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question; thus, presumably, the substantial expenses for that operation were paid out of general corporate funds.
The financial records of the company offer strong evidence that the real estate, investment and manufacturing business were closely integrated and run as a unitary business. There was one bank account for the entire corporation, into which all receipts were deposited and out of which nearly all expenses were paid. There was a direct monetary flow of value from one segment of the business to another.
The source of funds and application of funds also establish the integration of the business. From the financial records, it appears that the proceeds of securities liquidated, added to the corporation's single bank account, were used as working capital in the manufacturing aspect of the business and to buy New Jersey property and presumably to service the debt on it; and that the corporation's centralized administrative services, included the preparation of tax returns and financial statements for the real estate business. Furthermore, in filing its New York Corporation Franchise Tax Return on a unitary basis, Silent Hoist made use of its New Jersey real estate depreciation allowance and losses to offset its manufacturing and investment income. The real estate depreciation provided substantial cash flow benefits for the entire business.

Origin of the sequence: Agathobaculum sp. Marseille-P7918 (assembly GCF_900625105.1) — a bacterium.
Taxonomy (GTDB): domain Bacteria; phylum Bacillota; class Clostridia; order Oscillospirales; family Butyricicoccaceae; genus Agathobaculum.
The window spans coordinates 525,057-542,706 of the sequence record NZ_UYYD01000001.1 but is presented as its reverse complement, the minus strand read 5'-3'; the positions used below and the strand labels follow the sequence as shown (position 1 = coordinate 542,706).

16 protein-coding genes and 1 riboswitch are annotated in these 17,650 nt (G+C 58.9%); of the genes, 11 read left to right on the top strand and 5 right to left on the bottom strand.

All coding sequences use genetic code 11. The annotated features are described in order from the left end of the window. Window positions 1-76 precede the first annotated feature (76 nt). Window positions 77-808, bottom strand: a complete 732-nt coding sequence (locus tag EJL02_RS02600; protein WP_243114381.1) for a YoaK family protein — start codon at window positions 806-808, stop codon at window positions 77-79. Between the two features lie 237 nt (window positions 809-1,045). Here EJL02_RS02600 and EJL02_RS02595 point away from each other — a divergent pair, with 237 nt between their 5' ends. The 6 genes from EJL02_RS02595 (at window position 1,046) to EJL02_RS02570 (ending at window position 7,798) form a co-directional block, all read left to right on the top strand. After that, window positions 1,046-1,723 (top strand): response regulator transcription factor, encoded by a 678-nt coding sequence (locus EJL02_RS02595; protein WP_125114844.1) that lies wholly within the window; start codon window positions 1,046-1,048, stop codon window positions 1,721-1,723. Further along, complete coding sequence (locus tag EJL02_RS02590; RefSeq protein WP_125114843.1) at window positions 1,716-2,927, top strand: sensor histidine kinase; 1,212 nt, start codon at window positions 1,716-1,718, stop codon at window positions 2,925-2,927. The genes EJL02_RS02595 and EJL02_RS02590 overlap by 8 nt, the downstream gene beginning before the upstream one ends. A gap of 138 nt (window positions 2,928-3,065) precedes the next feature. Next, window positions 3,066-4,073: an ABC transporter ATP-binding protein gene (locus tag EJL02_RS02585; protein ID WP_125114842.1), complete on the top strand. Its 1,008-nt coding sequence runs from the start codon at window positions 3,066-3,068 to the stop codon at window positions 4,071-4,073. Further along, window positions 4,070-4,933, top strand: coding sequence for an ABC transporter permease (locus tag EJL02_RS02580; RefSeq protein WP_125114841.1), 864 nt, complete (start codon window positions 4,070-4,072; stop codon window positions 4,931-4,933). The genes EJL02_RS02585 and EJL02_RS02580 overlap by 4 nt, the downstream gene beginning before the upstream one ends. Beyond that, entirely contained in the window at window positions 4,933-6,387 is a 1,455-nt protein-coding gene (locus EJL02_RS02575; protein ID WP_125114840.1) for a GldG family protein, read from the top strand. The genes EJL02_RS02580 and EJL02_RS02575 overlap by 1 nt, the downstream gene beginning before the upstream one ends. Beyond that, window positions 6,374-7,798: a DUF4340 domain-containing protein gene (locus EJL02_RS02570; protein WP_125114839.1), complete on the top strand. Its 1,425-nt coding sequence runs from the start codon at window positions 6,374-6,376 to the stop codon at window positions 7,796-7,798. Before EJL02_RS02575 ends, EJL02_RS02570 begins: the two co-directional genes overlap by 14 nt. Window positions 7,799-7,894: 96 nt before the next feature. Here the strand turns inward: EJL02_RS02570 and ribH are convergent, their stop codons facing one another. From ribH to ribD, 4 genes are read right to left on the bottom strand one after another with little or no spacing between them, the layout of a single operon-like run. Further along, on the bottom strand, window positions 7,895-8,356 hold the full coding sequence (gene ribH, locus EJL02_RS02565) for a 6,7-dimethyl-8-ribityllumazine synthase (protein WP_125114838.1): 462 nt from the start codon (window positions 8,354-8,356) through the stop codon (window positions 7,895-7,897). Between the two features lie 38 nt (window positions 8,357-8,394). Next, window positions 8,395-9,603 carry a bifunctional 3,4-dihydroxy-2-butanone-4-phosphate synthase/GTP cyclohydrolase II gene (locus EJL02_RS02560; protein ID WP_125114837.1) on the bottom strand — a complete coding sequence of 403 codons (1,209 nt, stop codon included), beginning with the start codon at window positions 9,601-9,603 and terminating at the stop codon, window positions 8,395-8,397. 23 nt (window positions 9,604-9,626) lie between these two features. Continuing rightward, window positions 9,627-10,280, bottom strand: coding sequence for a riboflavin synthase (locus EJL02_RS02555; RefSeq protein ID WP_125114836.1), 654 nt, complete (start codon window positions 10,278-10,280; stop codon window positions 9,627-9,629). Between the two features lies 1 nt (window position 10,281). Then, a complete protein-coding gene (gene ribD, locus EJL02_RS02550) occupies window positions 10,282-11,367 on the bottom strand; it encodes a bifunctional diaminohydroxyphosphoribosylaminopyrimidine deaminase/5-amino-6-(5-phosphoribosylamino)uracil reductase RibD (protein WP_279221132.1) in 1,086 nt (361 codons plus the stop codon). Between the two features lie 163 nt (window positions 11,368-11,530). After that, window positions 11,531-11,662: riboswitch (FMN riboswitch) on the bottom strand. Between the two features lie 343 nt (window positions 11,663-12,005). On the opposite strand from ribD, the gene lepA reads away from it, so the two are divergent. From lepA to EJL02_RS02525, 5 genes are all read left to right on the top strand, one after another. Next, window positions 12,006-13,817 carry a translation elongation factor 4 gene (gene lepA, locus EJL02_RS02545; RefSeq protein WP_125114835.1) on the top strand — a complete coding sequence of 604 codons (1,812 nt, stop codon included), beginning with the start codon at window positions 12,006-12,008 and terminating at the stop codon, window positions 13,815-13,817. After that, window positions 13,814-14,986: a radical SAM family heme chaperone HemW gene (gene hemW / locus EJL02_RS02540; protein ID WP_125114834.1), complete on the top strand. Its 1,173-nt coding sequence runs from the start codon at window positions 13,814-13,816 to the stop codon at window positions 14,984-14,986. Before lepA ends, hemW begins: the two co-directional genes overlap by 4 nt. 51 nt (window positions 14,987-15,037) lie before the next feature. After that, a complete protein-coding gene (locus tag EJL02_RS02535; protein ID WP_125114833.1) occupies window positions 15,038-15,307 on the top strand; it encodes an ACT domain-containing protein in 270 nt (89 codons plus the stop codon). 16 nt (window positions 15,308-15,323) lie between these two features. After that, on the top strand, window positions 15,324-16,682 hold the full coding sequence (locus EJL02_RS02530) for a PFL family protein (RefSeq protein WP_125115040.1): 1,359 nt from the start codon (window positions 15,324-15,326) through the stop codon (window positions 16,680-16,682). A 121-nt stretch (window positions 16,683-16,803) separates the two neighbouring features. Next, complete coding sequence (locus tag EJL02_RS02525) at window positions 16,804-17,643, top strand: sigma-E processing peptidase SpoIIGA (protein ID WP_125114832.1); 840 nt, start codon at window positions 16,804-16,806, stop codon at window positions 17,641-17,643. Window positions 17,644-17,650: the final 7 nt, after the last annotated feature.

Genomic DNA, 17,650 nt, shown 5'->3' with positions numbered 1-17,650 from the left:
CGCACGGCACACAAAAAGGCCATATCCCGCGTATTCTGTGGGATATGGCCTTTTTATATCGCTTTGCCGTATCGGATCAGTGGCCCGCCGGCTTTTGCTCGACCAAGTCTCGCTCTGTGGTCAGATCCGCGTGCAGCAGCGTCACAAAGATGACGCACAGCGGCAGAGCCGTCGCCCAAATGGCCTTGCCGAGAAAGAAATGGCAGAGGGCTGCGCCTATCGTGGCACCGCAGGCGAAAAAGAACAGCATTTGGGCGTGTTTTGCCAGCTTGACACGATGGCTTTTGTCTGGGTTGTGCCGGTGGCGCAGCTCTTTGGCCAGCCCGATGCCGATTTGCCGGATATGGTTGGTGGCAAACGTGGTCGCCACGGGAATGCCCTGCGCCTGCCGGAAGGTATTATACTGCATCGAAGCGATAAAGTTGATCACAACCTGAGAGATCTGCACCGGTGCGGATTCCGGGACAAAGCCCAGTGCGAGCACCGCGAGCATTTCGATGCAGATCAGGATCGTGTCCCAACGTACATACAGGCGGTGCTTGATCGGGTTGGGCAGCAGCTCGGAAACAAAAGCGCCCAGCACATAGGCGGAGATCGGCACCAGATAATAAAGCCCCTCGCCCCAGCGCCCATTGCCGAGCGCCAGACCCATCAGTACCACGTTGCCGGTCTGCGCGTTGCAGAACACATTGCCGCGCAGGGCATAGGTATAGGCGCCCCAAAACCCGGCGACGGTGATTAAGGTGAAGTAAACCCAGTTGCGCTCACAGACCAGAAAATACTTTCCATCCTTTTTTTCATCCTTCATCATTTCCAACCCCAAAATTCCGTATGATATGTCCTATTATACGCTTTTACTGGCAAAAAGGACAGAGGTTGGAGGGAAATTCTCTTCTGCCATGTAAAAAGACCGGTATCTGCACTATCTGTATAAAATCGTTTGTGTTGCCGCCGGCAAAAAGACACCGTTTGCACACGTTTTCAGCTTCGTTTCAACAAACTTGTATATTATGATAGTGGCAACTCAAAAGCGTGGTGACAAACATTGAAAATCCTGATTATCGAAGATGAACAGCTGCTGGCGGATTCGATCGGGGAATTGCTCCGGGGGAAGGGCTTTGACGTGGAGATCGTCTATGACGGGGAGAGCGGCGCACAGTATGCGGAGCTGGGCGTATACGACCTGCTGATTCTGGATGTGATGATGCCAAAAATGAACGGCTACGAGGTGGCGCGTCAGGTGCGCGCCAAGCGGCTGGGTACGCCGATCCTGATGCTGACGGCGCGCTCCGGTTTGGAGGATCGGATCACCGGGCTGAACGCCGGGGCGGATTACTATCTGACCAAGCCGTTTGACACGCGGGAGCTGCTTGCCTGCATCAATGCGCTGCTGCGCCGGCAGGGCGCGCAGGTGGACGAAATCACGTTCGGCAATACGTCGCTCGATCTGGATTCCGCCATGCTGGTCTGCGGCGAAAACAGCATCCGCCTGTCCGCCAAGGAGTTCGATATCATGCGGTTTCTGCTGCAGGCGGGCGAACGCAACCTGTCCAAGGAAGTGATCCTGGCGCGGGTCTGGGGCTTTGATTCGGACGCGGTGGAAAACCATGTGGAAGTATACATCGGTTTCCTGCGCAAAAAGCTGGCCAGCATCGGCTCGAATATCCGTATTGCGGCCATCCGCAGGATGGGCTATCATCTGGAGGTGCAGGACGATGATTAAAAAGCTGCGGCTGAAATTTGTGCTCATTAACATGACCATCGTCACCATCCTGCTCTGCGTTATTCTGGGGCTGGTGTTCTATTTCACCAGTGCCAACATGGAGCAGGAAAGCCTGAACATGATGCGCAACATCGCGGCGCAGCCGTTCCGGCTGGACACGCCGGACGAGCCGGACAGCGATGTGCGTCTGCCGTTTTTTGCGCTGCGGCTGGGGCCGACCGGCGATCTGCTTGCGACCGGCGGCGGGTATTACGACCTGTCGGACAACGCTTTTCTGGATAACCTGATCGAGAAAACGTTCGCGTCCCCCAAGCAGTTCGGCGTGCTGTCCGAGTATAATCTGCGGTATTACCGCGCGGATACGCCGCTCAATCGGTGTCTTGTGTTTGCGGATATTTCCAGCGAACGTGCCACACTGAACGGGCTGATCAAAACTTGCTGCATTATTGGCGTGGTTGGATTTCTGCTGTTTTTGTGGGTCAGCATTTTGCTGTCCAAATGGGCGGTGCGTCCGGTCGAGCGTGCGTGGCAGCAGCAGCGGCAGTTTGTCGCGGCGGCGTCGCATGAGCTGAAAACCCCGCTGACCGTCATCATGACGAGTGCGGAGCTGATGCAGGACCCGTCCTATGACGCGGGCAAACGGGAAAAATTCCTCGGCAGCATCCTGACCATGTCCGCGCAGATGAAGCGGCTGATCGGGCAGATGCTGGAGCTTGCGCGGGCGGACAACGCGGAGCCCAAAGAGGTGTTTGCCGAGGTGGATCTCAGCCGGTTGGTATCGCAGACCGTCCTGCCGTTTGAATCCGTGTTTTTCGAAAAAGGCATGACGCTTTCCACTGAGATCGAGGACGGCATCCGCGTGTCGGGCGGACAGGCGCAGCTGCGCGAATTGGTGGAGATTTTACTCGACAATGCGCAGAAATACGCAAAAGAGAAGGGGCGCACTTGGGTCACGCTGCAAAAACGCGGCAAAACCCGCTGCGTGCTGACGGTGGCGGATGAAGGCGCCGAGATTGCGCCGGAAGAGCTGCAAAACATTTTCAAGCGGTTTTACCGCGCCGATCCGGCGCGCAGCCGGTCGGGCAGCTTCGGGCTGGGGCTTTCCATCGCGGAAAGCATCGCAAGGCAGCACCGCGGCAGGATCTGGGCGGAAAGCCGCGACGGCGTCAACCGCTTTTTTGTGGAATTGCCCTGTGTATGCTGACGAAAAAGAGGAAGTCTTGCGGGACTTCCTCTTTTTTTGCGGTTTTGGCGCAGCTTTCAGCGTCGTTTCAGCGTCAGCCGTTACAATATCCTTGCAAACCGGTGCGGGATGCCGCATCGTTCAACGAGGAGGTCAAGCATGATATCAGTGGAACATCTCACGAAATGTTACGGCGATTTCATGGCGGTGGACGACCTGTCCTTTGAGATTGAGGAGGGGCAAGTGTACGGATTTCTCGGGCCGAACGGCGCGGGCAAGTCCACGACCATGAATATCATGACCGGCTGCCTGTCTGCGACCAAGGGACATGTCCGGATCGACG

We agree with Silent Hoist that a corporation will not be deemed a unitary corporation merely because the income from a subsidiary or a division adds to the richness of the corporation, or that the occasional oversight with respect to capital structure, debt and dividends that a parent gives a subsidiary is enough to establish a unity relationship, or that the single set of accounting records of the corporation will be sufficient to establish a unitary business. We do not hold that any of these factors alone would be sufficient to find that Silent Hoist is a unitary corporation. Rather, we hold that it is the combination of these factors which leads indisputably to the conclusion that Silent Hoist is a unitary corporation.
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New Jersey, like the United States Supreme Court, has been eclectic in its approach to the several tests for finding a unitary business. See Woolworth, supra, 45 N.J. 466. What we focus on here, as did the Woolworth Court, is economic reality. All that the Supreme Court asks is that we assure ourselves that there be "some sharing or exchange of value not capable of precise identification or measurement -- beyond the mere flow of funds arising out of a passive investment or a distinct business operation." Container, supra, 463 U.S. at 166, 103 S. Ct. at 2940, 77 L. Ed. 2d at 554.
As we have seen, Silent Hoist's investment capital was capable of being pledged, liquidated or converted to other uses of the company's sales or real estate operations. To describe this economic power as passive does not reflect economic reality.